[IAEP] Creating Your First Sugar Activity

James Simmons jim.simmons at walgreens.com
Mon May 11 10:58:57 EDT 2009


When I read your original email about not knowing where to start with Python I thought I'd answer because I went through the same thing not long ago.  Here's my advice:

1).  Don't try to write a Sugar Activity right away.  Instead, write a standalone Python program that does what you want, then convert it to a Sugar Activity, being sure to keep a copy of the non-Sugarized version around for future use.  There are several reasons for this, but the chief one is that standalone programs are easier to test, especially in your case since you are not currently a Linux user.  A standalone Python program can run anywhere, but a Sugar Activity really needs Sugar running on top of Linux.  You can run your standalone Python program on an XO using the Terminal Activity.

When I add new features to My Sugar Activities I generally try to get the feature working on the standalone version first.  I did this with text to speech, for instance.  This was useful because when I ran into problems I had a standalone app I could send to the speech-dispatcher mailing list so they could easily recreate my problem.

2).  Sugar Activities are generally made with pygtk or pygame, and I believe pygtk is the more common of the two.  These are both cross platform and have online tutorials, as does Python itself:


3).  You'll want a good code-highlighting editor that understands Python.  A couple of good ones:

Eric: http://eric-ide.python-projects.org/eric4-download.html
Gedit: http://projects.gnome.org/gedit/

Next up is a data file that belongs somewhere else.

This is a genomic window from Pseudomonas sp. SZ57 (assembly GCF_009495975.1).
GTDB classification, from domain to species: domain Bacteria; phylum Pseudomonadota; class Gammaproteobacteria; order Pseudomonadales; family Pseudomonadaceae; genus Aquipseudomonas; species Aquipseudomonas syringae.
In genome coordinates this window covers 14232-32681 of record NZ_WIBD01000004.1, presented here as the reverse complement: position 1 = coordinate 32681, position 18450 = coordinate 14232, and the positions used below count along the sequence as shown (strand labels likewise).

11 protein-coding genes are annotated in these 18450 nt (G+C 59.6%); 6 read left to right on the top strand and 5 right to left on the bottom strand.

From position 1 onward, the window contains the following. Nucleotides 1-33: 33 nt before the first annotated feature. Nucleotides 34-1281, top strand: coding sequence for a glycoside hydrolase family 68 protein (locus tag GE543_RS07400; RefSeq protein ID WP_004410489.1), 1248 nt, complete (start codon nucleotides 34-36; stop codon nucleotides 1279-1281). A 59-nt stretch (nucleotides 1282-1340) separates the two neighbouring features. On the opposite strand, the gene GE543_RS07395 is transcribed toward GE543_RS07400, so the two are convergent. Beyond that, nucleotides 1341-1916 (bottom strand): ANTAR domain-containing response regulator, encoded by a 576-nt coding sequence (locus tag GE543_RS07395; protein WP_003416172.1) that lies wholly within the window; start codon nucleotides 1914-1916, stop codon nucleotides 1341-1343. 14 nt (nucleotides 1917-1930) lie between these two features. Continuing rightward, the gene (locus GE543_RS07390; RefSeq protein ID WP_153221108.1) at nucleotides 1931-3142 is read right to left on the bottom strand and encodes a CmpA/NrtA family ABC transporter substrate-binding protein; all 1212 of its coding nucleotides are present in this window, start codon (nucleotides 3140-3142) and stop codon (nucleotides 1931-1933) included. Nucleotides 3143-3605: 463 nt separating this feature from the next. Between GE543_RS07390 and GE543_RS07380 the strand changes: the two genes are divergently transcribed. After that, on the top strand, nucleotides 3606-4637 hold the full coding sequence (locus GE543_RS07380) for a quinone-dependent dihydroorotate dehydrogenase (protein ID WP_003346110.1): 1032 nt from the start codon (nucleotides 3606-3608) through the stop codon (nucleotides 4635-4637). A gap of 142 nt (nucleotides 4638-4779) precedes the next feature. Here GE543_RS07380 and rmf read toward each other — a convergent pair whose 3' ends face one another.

These are a bit more complicated to install than typical Windows programs.  They are included in every Linux distribution, though.

4).  To make and test a Sugarized Activity you really should have a Linux distribution installed.  The best for this purpose is probably Fedora 10, which includes the Sugar environment, eric, gedit, python, pygame, pygtk, a tool for making SVG icons, and lots of other useful stuff.  You can run Linux on the same computer as Windows XP and choose which one you want to run at boot time.  Your email suggests that you have done some professional programming, and if so you really need to try Linux.  At work I have installed Linux on a series of computers the company had considered only good for spare parts, and they have been incredibly useful to me in my work.

If you don't want to have anything to do with Linux you could make a standalone Python program and find a collaborator to Sugarize it for you.  You could also attempt to develop your Activity using Sugar on a Stick, or an actual XO, but this might be more trouble than simply installing Fedora 10.

5).  When you are ready to Sugarize your Python program, read these articles:


Feel free to ignore any of this advice if it doesn't seem applicable.  I hope that you'll find it gives you a place to start.

James Simmons

Message: 1
Date: Fri, 8 May 2009 15:28:53 -0700
From: "Kathy Pusztavari" <kathy at kathyandcalvin.com>
Subject: Re: [IAEP] [Sugar-devel] versus, not
To: "'iaep'" <iaep at lists.sugarlabs.org>
Message-ID: <040301c9d02c$5f346ee0$6401a8c0 at CAPTAINCRUNCH>
Content-Type: text/plain;	charset="iso-8859-1"


Do you have any good links for those of us just starting?  Links that would
answer how to install python, how to interface with sugar from a different
platform (XP, Mac), sugar specific issues in developing activities in


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